Change Implementation Techniques for Creating a Sense of Urgency

Technique 2.3 Simplified Competitive Analysis

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(Using the determinants of the 5 forces of Porter's Competitive Analysis)

organisational development change management

. An industry is very profitable if

- entry into an industry is difficult

- there are many suppliers of small size whose contribution to the final product is not important

- there are many small buyers

- there are few substitutes

- there are few competitors, each of whom is satisfied with its position in the industry

. Profitability is low in an industry if

- entry is easy

- suppliers are few, large and important

- buyers are few, large and important

- product has several readily-obtained substitutes

- there are many existing competitors

. In order to increase profitability, organisations need to

... - reduce the bargaining power of your suppliers (for example, by encouraging more suppliers to start up in the industry)

- reduce the bargaining power of your customers (for example, by locking in long-term contracts)

- prevent new entrants by increasing the cost of entry (for example, by making customers dependent on your proprietary technology)

- prevent customers switching to substitutes (for example, by increasing the cost of switching)

- reduce the level of rivalry (for example, only chasing a particular market segment or through gaining geographic advantage)

Many organisations have been spectacularly successful at protecting their profitability by manipulating one or more of the five forces. Southwest Airlines reduced operating costs (driven by suppliers) by staying away from expensive airports and using cheaper regional hubs. Wal-Mart is geographically located in areas that could sustain only one operator to prevent other operators from competing with them. Microsoft has the world dependent on its proprietary software and switching to another PC operating system is not an option for most. Intel and AMD own the world of computer chips because it is effectively too expensive for anyone else to set up a competing corporation...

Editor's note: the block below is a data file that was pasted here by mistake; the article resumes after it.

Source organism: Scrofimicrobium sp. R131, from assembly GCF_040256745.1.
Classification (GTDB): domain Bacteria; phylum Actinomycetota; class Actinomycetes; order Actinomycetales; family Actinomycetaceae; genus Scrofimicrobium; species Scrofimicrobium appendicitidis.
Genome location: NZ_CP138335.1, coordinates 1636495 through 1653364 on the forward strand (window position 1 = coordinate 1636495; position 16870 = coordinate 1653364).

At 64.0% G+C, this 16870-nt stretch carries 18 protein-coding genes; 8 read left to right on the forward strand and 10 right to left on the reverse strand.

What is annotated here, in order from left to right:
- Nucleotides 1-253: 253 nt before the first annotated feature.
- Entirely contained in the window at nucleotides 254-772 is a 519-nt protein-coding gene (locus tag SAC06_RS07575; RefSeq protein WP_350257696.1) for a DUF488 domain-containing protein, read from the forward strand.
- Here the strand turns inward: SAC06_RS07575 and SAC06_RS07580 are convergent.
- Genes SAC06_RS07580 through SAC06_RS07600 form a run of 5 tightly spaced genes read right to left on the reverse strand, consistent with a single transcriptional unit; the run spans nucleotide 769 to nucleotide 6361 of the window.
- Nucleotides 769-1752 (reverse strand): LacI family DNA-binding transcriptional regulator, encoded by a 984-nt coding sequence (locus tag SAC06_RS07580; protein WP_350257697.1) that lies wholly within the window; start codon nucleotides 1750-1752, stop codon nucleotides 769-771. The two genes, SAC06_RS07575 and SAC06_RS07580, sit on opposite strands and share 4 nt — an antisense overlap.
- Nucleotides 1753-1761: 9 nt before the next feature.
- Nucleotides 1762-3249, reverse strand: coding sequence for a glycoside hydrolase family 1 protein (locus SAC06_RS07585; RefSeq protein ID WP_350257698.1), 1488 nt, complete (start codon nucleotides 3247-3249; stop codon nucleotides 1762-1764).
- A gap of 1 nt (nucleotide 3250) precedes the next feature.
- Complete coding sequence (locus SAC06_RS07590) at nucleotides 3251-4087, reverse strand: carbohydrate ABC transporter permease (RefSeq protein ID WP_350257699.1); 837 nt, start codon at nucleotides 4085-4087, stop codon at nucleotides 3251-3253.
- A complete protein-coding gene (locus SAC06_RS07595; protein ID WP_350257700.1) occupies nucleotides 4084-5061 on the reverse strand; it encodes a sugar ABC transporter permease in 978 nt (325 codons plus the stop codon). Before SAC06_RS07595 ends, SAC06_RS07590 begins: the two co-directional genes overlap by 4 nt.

Harry Osman, 2004d

In order to utilise this type of analysis, identify 2 or 3 players/competitors in your industry in each category if possible. Then, for each category, address the following questions:

Potential substitutes

i) What are they?

ii) How big an impact would they have?

iii) Under what circumstances will they be effective substitutes?

iv) Can we reduce the threat of substitutes or can switching costs be built in, eg technology products?

v) Do they continually communicate with customers about their preferences and remind them of their special advantages?

vi) Are they prepared to take the subversive route, ie infiltrate the substitute market and influence it from within?

Buyers (Customers)

i) How concentrated are they?

ii) What is the potential for finding new markets or niches?

iii) What is their relative bargaining power over us?

iv) How large is the threat of backward integration?

v) To what extent are our customers influenced by them?

vi) Can they move the purchase decision away from price alone?

vii) Can they increase incentives and value-added services?

Suppliers (including labour and capital)

i) How large and/or concentrated are they?

ii) Can they switch suppliers easily?

iii) What is their relative bargaining power over us?

iv) What is the threat of forward integration?

v) Can the bargaining power of suppliers be minimised by partnering/merging, etc with them, or encouraging other organisations to become suppliers?

Industry rivalry between competitors

i) Who are the major competitors?

ii) What is their relative position in the industry?

iii) Are you able to reduce rivalry by communicating with your competitors on issues, such as limiting over-capacity?

iv) How do they compete?

v) How is product differentiation achieved?

vi) Are they able to focus on different segments of the markets and give them a competitive advantage?

vii) How competitive is the industry, ie what is the intensity of internal competition within an industry as this will often dictate profitability among individual organisations?

viii) Who are the key stakeholders among the competitors?

ix) Are there strategic groups of competitors (who competes with whom)?

New Entrant

i) Can we create, or have natural barriers, to discourage new entrants, such as economies of scale, patents, brand image, switching costs, access to distribution, capital requirements, absolute cost advantages and government policy?

ii) Can they boost customer loyalty to help themselves as new entrants?

iii) What is the expected retaliation, and by whom, against the new entrant?

Extra Question

i) Do assumptions about the environment, mission and core competencies fit reality?

(sources: Monash Mt Eliza Business School, 1995; Harry Osman, 2004d)


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